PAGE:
Discovery Science Center And Planetarium Reopens

Sacred Heart University’s Discovery Science Center and Planetarium, which closed its doors well over a year ago when Covid-19 struck, officially opened to the public on Saturday, Sept. 25.

Previously known as the Discovery Museum, this facility came under Sacred Heart ownership Jan. 1, 2021. 

“The Discovery Museum and Planetarium staff and trustees are proud to join with Sacred Heart University in this momentous collaboration,” said Robert A. Panza, chairman of the Discovery Museum and Planetarium.  “Sacred Heart University shares our continuing commitment and mission to providing a strong STEM education experience to our community.”

The museum, which has been a staple in Bridgeport for 62 years, underwent a $1.8 million renovation over the summer which brought improvements to the planetarium, as well as several other exhibits, and included a complete revitalization to the look both inside and out.

The freshly decorated exterior includes a fitting red and grey paintjob, and the interior sports a fresh modern vibe.

 “The lobby is bright and exciting, it makes you want to walk around the entire building,” said sophomore Mike Burke, who visited the museum for the first time.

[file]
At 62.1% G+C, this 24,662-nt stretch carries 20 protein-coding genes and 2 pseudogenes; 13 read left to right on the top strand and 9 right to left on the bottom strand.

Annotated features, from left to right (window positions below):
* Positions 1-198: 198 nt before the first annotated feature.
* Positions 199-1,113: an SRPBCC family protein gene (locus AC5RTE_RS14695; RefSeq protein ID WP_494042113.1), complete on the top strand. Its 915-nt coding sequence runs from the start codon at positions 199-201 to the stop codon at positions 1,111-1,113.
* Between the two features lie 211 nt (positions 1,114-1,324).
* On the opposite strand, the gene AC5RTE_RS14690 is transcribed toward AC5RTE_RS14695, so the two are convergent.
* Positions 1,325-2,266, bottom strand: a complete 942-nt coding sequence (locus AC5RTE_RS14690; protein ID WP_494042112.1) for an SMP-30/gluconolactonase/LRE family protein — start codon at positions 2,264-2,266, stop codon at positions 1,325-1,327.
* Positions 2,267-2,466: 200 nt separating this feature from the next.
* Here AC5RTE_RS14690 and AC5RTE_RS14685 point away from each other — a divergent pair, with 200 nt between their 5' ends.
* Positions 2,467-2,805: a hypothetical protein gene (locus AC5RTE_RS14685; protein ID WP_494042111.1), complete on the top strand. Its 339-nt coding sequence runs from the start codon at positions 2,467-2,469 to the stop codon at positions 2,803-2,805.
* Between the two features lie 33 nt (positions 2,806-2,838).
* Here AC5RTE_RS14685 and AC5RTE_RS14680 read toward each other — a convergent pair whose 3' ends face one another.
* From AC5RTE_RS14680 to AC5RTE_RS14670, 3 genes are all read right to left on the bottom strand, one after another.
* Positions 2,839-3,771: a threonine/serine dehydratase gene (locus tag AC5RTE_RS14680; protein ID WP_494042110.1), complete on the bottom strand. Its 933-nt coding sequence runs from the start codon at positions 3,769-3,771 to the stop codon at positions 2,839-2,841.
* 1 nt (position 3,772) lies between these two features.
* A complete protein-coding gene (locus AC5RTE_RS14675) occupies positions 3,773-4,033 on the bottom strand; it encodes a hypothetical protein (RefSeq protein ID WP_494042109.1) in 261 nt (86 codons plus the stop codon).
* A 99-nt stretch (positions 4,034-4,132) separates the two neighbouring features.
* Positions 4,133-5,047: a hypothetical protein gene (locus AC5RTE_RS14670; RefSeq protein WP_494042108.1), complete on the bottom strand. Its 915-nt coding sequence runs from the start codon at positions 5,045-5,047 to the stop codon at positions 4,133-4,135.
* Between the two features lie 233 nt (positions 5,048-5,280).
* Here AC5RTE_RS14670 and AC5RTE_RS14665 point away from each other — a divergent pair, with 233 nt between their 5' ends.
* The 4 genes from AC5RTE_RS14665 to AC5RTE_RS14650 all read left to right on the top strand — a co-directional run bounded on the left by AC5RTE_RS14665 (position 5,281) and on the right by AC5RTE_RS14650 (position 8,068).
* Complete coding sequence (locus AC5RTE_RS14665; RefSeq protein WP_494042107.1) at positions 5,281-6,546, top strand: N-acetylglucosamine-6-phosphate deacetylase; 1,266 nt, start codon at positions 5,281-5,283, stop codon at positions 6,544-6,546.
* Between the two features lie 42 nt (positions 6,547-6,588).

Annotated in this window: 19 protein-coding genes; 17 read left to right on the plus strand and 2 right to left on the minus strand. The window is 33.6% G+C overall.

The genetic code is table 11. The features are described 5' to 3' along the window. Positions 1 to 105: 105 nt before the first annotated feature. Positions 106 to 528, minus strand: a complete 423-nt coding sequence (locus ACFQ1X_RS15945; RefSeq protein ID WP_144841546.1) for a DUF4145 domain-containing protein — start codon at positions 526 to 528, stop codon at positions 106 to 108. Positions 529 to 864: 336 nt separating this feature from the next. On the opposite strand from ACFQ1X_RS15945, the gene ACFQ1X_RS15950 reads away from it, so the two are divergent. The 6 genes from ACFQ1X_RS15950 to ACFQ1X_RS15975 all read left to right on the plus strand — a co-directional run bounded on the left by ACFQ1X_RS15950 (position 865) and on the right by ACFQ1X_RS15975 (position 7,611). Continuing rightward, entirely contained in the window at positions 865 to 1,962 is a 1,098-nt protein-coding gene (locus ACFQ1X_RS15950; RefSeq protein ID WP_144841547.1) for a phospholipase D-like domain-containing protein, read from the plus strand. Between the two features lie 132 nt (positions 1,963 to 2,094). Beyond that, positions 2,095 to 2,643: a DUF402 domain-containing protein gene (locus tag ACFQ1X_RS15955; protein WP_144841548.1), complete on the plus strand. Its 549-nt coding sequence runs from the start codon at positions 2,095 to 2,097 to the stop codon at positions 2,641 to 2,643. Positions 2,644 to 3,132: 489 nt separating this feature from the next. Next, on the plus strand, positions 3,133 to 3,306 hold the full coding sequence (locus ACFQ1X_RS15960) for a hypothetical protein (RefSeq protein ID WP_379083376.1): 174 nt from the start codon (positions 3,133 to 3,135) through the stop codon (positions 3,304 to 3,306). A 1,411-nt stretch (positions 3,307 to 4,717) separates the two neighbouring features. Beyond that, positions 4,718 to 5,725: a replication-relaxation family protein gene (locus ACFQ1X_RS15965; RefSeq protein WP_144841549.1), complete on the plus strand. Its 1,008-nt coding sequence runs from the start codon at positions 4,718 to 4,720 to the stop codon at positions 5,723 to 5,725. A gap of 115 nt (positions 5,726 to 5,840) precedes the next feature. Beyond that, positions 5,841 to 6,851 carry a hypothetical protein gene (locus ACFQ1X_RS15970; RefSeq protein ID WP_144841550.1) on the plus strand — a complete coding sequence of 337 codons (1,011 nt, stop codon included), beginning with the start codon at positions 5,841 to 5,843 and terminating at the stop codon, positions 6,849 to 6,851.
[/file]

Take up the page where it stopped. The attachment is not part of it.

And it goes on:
The museum focuses on delivering an enriching education experience in all science, technology, engineering, art and mathematics (STEAM) subjects. 

“My favorite exhibit was the planetarium,” said Burke. “The entire room is immersive, and the exhibits are stunning.”

The planetarium includes several interactive exhibits, including a moon landing simulation game and an interactive kiosk that allows you to explore the universe and learn about planetary bodies. 

The Earth and Us exhibit tells the story of life on Earth, starting with the age of  the dinosaurs and leading up to the age of humans.

The new exhibits introduce children to concepts like physics and anatomy in fun and exciting ways. 

Sophomore and education major Celia Ponto thought that the exhibits are a great way to introduce kids to these complex ideas “without them even knowing.”

“The exhibits are like games,” said Ponto. “They make learning fun. The basketball hoops introduce the science of motion; the teddy bear section is a great place for kids to use their imagination and pretend to be doctors while nursing their toys back to health.”

These new exhibits help Sacred Heart deliver on its promise to give back to its community and help educate the youth. 

“This project is another example of how a university gives back to the community where it resides,” said SHU President John J. Petillo. 

As well as opportunities for the youth to learn, the museum introduces a unique opportunity for STEM students at SHU to receive a hands-on education. 

There are plans to incorporate students with education majors into programs involved with the museum that would allow the students to strengthen their teaching skills while working with kids from the area.

The museum also plans to offer summer internships to Sacred Heart students of all majors and interests, as well as high-school aged students in the area.

“Working together, we’ll realize a new and vibrant future for all who study and visit with us,” said Panza.

About the author

Leave a Reply